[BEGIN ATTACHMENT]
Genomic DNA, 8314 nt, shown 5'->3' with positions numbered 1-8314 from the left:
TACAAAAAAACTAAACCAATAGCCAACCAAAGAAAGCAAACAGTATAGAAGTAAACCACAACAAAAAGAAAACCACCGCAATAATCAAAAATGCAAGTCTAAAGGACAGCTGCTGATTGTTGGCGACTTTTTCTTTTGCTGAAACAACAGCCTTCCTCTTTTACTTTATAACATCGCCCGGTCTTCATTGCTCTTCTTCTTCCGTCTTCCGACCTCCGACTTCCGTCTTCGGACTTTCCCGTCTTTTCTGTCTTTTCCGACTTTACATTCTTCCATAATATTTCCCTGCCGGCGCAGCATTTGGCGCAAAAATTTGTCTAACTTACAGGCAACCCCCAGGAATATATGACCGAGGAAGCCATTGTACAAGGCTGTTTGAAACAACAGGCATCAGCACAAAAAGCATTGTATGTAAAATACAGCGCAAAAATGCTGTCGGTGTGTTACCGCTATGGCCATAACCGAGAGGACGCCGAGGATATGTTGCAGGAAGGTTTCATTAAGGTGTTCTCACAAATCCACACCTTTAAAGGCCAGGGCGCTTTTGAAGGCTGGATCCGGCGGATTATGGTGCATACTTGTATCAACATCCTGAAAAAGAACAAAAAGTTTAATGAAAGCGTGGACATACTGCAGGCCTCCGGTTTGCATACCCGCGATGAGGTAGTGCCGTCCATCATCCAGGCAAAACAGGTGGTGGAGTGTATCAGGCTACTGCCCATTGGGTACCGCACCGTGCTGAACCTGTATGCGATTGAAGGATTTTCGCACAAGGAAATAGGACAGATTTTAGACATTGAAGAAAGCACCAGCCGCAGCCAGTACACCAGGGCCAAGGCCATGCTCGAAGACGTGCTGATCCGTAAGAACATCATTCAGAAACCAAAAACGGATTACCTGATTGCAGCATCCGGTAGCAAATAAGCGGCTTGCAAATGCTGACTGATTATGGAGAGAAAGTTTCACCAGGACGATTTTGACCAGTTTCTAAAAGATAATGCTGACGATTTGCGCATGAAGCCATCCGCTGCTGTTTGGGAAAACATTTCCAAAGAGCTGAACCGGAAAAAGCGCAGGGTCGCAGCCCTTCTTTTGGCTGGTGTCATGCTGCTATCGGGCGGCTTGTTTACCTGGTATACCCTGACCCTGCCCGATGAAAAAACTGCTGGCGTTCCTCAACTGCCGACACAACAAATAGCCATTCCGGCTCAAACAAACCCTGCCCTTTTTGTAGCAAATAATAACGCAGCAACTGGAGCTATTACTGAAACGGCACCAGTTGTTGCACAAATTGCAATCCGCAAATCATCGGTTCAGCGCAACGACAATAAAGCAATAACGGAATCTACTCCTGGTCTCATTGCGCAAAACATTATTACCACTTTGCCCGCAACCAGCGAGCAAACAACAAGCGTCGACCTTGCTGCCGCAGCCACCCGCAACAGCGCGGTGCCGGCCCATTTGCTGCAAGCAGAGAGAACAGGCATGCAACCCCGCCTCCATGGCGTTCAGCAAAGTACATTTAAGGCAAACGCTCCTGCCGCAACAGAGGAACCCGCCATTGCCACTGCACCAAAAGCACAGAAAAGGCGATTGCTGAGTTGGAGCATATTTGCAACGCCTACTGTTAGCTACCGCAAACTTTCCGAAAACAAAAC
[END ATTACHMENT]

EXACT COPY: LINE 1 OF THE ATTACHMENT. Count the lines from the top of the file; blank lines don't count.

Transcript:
Genomic DNA, 8314 nt, shown 5'->3' with positions numbered 1-8314 from the left: